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I Belong

Early Review: Dangerous by Shannon Hale

Dangerous Shannon HaleTitle: Dangerous

Author: Shannon Hale

Genre: YA Science Fiction

Series: N/A

Publication Date: March 4, 2014

Format: Hardcover, 416 Pages

ISBN-10: 1599901684 (Bloomsbury)

ISBN-13: 978-1599901688 (Bloomsbury)

Reviewed by: Kaitlin


How far would you go to save the world?

When Maisie Danger Brown nabbed a spot at a NASA-like summer boot camp, she never expected to uncover a conspiracy that would change her life forever.

And she definitely didn’t plan to fall in love.

But now there’s no going back—Maisie’s the only thing standing between the Earth and annihilation. She must become the hero the world needs. The only problem is: how does a regular girl from Salt Lake City do that, exactly? It’s not as though there’s a handbook for this sort of thing. It’s up to Maisie to come up with a plan—and find the courage to carry it out—before she loses her heart . . . and her life.

Equal parts romance and action-adventure, this explosive story is sure to leave both longtime Shannon Hale fans and avid science fiction readers completely breathless.

Quick & Dirty: This novel was enjoyable and fun, but nothing I would reread.

Opening Sentence: The warehouse was coffin dark.

Excerpt: Yes

The Review:

Dangerous by Shannon Hale is the story of Maisie, a girl born without her arm, who is homeschooled and dreams of being an astronaut. Maisie knows the odds of getting her dream job are not in her favor, but something compels her to fill out a form on a website that advertises the chance to win a scholarship to Astronaut Boot Camp. It has the professional technology, and the billionaire who owns it also owns the world-famous space elevator, that goes directly from Earth onto a comet that revolves around the planet in space. But soon Maisie realizes that not all is right in the camp, and with her new (boyfriend?) Wilder, she must set out on an adventure with aliens, a plague, love, adventure, and Maisie Danger Brown is the only chance of saving the world.

Before starting this book, I was pretty psyched. After all, I’ve read Princess Academy and that book was my childhood. I didn’t feel the same sparkle from Dangerous. There were certainly some positive things about it, but honestly, there was a lack of the same feeling that compelled me to love Princess Academy. Maisie was a good character, and her emotions were described with an eloquent rawness. Wilder confused me, quite bluntly. His feelings seemed to turn off and on at the push of a button, and I look for a consistency in the love interests that Wilder didn’t have. A minor character, Dragon, was actually my favorite.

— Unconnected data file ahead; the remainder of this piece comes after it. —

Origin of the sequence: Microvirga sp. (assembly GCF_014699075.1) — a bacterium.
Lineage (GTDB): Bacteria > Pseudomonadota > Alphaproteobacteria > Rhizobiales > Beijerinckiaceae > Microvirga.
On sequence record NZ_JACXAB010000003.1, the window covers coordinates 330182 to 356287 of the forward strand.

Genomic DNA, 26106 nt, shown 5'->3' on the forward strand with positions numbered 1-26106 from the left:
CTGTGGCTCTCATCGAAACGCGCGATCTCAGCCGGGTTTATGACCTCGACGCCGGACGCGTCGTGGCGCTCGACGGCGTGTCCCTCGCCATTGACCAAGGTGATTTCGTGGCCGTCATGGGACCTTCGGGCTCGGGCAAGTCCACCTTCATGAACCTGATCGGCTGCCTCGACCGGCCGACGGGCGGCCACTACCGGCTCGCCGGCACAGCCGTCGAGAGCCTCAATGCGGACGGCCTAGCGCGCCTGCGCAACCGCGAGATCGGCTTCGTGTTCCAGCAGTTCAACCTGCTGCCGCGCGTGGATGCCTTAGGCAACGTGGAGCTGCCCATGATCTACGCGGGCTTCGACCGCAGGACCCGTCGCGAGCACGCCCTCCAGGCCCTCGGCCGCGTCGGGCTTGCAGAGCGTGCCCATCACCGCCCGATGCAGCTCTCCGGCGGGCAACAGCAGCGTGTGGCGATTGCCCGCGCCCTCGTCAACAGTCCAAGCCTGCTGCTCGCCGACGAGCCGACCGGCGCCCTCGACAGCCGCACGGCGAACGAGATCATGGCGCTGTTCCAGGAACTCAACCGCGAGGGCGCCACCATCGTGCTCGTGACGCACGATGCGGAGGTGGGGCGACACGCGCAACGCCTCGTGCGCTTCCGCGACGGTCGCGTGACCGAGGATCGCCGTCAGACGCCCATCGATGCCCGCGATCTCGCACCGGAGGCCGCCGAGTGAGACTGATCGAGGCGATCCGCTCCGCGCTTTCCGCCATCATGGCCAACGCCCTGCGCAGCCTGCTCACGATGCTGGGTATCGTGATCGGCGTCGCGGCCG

The whole plotline was set out well, but the pacing just irritated me. For the most part it was okay, but sometimes when you were reading something important to the story for the first time, it went too fast. Often it would be clarified in the next chapter, but not all of the time. And the description of physical surroundings — very, very brief. I really like to get a feel for where the character is and form a picture in my head, but Hale’s description is so lacking it was hard to do that sometimes. Especially when they were in space, you’d think you’d hear more about it. Yes, what it looked like was written down for you, but it didn’t connect with the characters emotions as it should of (considering it’s been her dream all along) making the setting seem kind of flat.

But not everything was disappointing. The ending was very strong and exceeded my expectations, and the main character had a unique personality. Hale’s style of writing was very to the point, but sometimes it worked with the novel very well. And the book as a whole was enjoyable, only getting boring in a few instances.

Dangerous by Shannon Hale is bursting with mystery, betrayal, love, and tragedy. It’s a great novel for science fiction lovers and fans of other space themed novels. Check it out when you can, you will enjoy it even if you don’t love it!

Notable Scene:

We could see lights down the highway.

“The good guys will take over from here,” said Wilder.

“Wait…” the woman propped herself up on her elbows. “Who are you kids?”

Wilder turned back, his helmet under his arm, his figure dark and dramaticd against the piercing headlight.

“We’re the Fireteam.”


FTC Advisory: Bloomsbury USA Children’s provided me with a copy of Dangerous. No goody bags, sponsorships, “material connections,” or bribes were exchanged for my review.


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